Martinez v. Transportation Technology Center, Inc

Filing 59

ORDER granting 31 Motion for Summary Judgment. Entered by Judge Raymond P. Moore on 9/14/2020. (cpear)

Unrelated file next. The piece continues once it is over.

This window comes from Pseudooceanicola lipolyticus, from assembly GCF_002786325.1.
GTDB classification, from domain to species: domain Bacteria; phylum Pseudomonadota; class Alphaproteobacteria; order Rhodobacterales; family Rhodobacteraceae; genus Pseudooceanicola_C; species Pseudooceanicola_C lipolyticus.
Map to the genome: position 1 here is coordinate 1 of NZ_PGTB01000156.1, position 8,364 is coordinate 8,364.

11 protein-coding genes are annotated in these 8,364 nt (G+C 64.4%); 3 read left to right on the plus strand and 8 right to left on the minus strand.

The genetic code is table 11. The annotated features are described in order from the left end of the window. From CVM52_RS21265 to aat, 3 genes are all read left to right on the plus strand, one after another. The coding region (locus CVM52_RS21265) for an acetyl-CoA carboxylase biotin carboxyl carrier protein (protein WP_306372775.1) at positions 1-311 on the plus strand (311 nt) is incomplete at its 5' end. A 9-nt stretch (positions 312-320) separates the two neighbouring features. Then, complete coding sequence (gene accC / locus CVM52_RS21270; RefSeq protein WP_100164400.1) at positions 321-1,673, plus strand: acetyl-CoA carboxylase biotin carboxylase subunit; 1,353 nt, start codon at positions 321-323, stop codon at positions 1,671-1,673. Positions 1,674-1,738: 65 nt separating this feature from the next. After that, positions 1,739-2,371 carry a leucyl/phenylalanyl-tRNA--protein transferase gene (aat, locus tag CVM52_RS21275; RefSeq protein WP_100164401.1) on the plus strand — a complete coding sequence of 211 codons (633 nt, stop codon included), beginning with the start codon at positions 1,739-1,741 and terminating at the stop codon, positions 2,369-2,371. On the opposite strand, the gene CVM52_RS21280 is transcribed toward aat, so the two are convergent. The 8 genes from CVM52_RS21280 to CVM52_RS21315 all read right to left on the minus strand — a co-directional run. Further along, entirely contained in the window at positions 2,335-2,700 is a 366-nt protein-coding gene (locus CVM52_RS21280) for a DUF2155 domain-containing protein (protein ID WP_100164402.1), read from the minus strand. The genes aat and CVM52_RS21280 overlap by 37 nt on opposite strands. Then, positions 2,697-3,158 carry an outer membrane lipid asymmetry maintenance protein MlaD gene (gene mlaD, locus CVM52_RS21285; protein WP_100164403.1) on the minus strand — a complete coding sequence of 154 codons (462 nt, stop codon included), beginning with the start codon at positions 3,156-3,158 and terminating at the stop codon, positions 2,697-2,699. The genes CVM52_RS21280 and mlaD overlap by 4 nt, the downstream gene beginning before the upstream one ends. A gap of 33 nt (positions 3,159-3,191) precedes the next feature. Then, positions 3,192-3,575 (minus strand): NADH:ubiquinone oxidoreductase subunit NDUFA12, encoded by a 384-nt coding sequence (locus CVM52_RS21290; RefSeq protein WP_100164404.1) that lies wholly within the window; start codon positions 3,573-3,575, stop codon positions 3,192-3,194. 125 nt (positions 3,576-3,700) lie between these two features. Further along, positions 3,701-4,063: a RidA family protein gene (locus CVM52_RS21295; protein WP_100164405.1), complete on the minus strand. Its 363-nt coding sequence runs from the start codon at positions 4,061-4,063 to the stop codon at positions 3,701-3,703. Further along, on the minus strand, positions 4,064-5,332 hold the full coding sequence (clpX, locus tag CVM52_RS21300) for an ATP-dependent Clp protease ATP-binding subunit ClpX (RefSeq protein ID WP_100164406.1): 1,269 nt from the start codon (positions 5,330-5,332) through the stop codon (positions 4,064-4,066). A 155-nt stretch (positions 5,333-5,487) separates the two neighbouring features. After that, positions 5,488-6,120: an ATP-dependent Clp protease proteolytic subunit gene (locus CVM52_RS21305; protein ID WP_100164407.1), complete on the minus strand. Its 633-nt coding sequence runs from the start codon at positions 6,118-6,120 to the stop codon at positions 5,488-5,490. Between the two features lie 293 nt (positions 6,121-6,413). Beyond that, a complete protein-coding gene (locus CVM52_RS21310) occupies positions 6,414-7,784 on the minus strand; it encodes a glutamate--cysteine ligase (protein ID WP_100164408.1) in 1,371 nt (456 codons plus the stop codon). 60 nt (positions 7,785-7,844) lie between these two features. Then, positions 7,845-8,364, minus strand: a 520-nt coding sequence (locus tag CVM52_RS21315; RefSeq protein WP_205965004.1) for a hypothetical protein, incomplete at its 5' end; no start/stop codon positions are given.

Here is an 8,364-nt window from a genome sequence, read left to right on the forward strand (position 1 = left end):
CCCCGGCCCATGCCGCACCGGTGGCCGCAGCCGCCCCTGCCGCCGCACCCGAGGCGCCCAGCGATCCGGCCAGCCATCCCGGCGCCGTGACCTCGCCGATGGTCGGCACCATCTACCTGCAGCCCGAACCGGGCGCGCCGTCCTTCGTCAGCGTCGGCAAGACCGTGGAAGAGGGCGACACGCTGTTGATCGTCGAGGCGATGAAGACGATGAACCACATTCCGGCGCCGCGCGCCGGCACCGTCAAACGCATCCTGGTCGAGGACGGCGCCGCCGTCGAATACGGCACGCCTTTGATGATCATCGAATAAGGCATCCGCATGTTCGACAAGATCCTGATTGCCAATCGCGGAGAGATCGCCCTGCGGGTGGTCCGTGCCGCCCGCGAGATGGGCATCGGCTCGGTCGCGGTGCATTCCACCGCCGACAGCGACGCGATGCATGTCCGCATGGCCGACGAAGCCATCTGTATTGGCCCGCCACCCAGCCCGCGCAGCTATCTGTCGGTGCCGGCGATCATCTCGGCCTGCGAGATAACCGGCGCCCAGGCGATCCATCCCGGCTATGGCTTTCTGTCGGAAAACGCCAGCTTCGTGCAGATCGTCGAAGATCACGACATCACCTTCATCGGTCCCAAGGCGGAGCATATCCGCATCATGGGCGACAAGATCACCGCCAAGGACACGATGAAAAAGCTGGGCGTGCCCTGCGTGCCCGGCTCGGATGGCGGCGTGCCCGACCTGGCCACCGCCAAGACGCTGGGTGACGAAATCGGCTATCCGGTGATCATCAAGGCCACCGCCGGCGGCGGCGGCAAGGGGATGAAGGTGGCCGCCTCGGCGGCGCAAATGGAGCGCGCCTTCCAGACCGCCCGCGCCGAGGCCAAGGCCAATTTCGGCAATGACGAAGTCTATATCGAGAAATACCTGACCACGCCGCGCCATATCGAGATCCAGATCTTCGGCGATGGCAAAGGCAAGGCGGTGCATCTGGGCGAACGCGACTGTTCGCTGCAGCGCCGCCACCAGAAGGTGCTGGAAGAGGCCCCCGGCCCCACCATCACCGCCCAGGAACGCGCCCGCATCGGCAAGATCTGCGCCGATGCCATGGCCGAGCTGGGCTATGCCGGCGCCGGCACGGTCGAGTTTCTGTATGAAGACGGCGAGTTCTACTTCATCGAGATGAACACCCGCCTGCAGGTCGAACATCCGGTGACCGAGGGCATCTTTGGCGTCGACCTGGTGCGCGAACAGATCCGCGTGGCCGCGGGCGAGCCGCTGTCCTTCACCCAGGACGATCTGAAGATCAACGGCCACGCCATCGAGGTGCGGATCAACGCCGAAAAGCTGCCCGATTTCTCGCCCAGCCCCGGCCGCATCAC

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IN THE UNITED STATES DISTRICT COURT FOR THE DISTRICT OF COLORADO Judge Raymond P. Moore Civil Action No. 1:19-cv-01628-RM-KMT PAULA MARTINEZ, Plaintiff, v. TRANSPORTATION TECHNOLOGY CENTER, INC., Defendant. ______________________________________________________________________________ ORDER ______________________________________________________________________________ This employment discrimination and retaliation case is before the Court on Defendant’s Motion for Summary Judgment (ECF No. 31), which has been fully briefed (ECF Nos. 42, 45). The Court grants the motion for the reasons below. I. LEGAL STANDARD Summary judgment is appropriate only if there is no genuine dispute of material fact and the moving party is entitled to judgment as a matter of law. Fed. R. Civ. P. 56(a); Celotex Corp. v. Catrett, 477 U.S. 317, 322 (1986); Gutteridge v. Oklahoma, 878 F.3d 1233, 1238 (10th Cir. 2018). Applying this standard requires viewing the facts in the light most favorable to the nonmoving party and resolving all factual disputes and reasonable inferences in its favor. Cillo v. City of Greenwood Vill., 739 F.3d 451, 461 (10th Cir. 2013). However, “[t]he mere existence of some alleged factual dispute between the parties will not defeat an otherwise properly supported motion for summary judgment; the requirement is that there be no genuine issue of material fact.” Scott v. Harris, 550 U.S. 372, 380 (2007). Whether there is a genuine dispute as to a material fact depends upon whether the evidence presents a sufficient disagreement to require submission to a jury or is so one-sided that one party must prevail as a matter of law. Anderson v. Liberty Lobby, Inc., 477 U.S. 242, 251-52 (1986); Stone v. Autoliv ASP, Inc., 210 F.3d 1132, 1136 (10th Cir. 2000). A fact is “material” if it pertains to an element of a claim or defense; a factual dispute is “genuine” if the evidence is so contradictory that if the matter went to trial, a reasonable jury could return a verdict for either party. Anderson, 477 U.S. at 248. II. BACKGROUND The following facts are undisputed. Plaintiff worked for Defendant as a human resources employee from 2010 until she was fired in February 2019. She was fifty-nine at the time. On the Friday before Plaintiff was fired, her supervisor discovered that Plaintiff had sent four documents from her work email account to her personal email account, some of which contained confidential information about Defendant’s employees. Plaintiff did not have a legitimate business purpose for sending herself the documents; rather, she admits that she sent them “solely to support a possible discrimination claim.” (ECF No. 42 at 6.) The following Monday, Plaintiff’s supervisor met with Plaintiff and asked why she had sent the documents to her personal email account. Plaintiff declined to provide any explanation, and she was then fired. The termination letter, which was prepared before the meeting, states that removing the files to a personal account constitutes a direct violation of Defendant’s Code of Conduct and Business Ethics Policy and that Plaintiff’s “actions show complete disregard for the confidentiality that is expected and required of [Defendant] employees, and especially Human Resources professionals.” (ECF No. 47 at 2.) 2 Plaintiff asserts that the true reason for her termination is age discrimination combined with Family Medical Leave Act (“FMLA”) retaliation. In support of her Age Discrimination in Employment Act (“ADEA”) claim, Plaintiff contends that months before she was fired, Defendant effectively cut her job in half by hiring a second human resources manager. Plaintiff further contends that the person hired for the new position was thirty-six and did not meet Defendant’s minimum requirements with respect to years of management experience, that Defendants did not consider four applicants for the position who had the requisite experience but were over the age of forty, and that her supervisor “was picking the youngest applicant on purpose.” (ECF No. 29-1 at 7.) In support of her FMLA retaliation claim, Plaintiff contends that she was denied permission to work from home while on FMLA leave and that “for 9 years under [her] management anyone with the appropriate medical documentation was allowed to work from home while on FMLA.” (Id.) III. DISCUSSION The ADEA prohibits an employer from firing someone because of her age. See Simmons v. Sykes Enters., Inc., 647 F.3d 943, 947 (10th Cir. 2011). Where, as here, there is no direct evidence of discrimination, ADEA claims are evaluated using the three-step framework outlined in McConnell Douglas Corp. v. Green, 411 U.S. 792, 802-04 (1973). First, the plaintiff must establish a prima face case of discrimination. Simmons, 647 F.3d at 947. Second, the burden shifts to the employer to articulate legitimate, nondiscriminatory reasons for its action. Id. Third, if the defendant proffers such reasons, the burden shifts back to the plaintiff to show they are pretextual. Id. Although the elements needed to establish a prima facie FMLA retaliation claim differ from those needed for an ADEA claim, the same three-step framework is used to evaluate both 3 types of claims. See Metzler v. Fed. Home Loan Bank of Topeka, 464 F.3d 1164, 1170 (10th Cir. 2006). Assuming for present purposes that Plaintiff can establish a prima facie case for each of her claims, this case can be resolved at the third step because she has not adduced any evidence that Defendant’s stated reasons for firing her are a pretext for discrimination or retaliation. Generally, a plaintiff shows pretext by pointing to evidence that the defendant’s stated reason for firing her was false, that the defendant acted contrary to an applicable policy, or that the plaintiff was treated differently from other employees who were similarly situated and engaged in conduct of comparable seriousness. The circumstantial evidence Plaintiff points to in order to establish pretext is insufficient to allow a reasonable jury to decide in her favor. First, Plaintiff cites alleged comments by her supervisor made in connection with the hiring of the new human resources manager. In response to Plaintiff’s statement that age bias appeared to have been a factor in the hiring process, Plaintiff’s supervisor allegedly replied that the bias would come to light only if Plaintiff said something, a statement that Plaintiff perceived as a threat. Plaintiff also alleges that her supervisor expressed her intent to “modernize” the department. These alleged statements may be characterized as “stray remarks” that do not provide a basis for finding that Plaintiff’s firing, which happened more than six months later, was based on Plaintiff’s age. See Cone v. Longmont United Hosp. Ass’n, 14 F.3d 526, 531 (10th Cir. 1994) (“Isolated comments, unrelated to the challenged action, are insufficient to show discriminatory animus in termination decisions.”). Plaintiff has not shown any nexus between these statements and the decision to fire her. See id. Second, six months after the new manager was hired, Plaintiff’s supervisor “demoted [Plaintiff] without explanation” and began requiring her to report to the newly hired manager. (ECF No. 42 at 2.) Plaintiff also asserts that the new manager was paid almost as much as 4 Plaintiff, even though the new manager had less experience. But these office dynamics, though not to Plaintiff’s liking, do nothing to support Plaintiff’s claims that Defendant discriminated or retaliated against her. Employees often disagree with their employer’s decisions. The Court’s role is to prevent intentional discriminatory practices, not to act as super personnel department, second guessing employers’ honestly held business judgments. Young v. Dillon Cos., Inc., 468 F.3d 1243, 1250 (10th Cir. 2006). Plaintiff’s contention that she believed she was being forced out is also unavailing. In making the determination as to pretext, the Court “look[s] at the facts as they appear to the person making the decision to terminate,” Kendrick v. Penske Transp. Servs., Inc., 220 F.3d 1220, 1231 (10th Cir. 2000), not the employee’s subjective beliefs. Third, Plaintiff points to the privilege log for this case, which indicates that her supervisor had a number of communications with legal counsel around the time of her FMLA requests in January and February 2019. Plaintiff contends that “this was not the norm” (ECF No. 42 at 3) and that Defendant had only sought legal advice on a FMLA matter once before. Plaintiff’s speculation that these communications had something to do with her eventual firing is not enough to raise a genuine issue as to pretext. Fourth, the fact that Plaintiff filed a discrimination complaint with the Office of Federal Contract Compliance Program in February 2019 is not helpful to her claims. It is undisputed that Defendant did not know about the complaint until after this lawsuit was filed. Defendant could not have intended to retaliate against Plaintiff for conduct it did not know about, so the filing of this claim does not support Plaintiff’s contention of pretext. Fifth, Plaintiff’s contention that no other employees were ever disciplined for sending to their personal email accounts is also unavailing. “Individuals are considered ‘similarly-situated’ when they deal with the same supervisor, are subjected to the same standards governing 5 performance evaluation and discipline, and have engaged in conduct of ‘comparable seriousness.’” EEOC v. PVNF, LLC, 487 F.3d 790, 801 (10th Cir. 2007). Plaintiff concedes that she is not aware of any other employee of Defendant who has taken confidential information for a non-business purpose. (ECF No. 46 at ¶ 53.) The absence of any showing that a similarly situated employee engaged in comparable conduct renders this contention is irrelevant. In short, Plaintiff has failed to adduce any evidence that Defendant’s explanation for firing her is false or that her firing violated any of Defendant’s policies. Nor has she shown that she was treated differently from similarly situated employees. Defendant’s explanation for firing her is not “so weak, implausible, inconsistent or incoherent that a reasonable fact finder could conclude that it was not an honestly held belief but rather was subterfuge for discrimination.” Young, 468 F.3d at 1250. Because there is no genuine issue as to whether Defendant’s explanation for firing her is pretextual, Defendant is entitled to summary judgment on each of Plaintiff’s claims. IV. CONCLUSION Therefore, the Court GRANTS Defendant’s motion for summary judgment (ECF No. 31) and directs the Clerk to ENTER JUDGMENT in Defendant’s favor and CLOSE this case. DATED this 14th day of September, 2020. BY THE COURT: ____________________________________ RAYMOND P. MOORE United States District Judge 6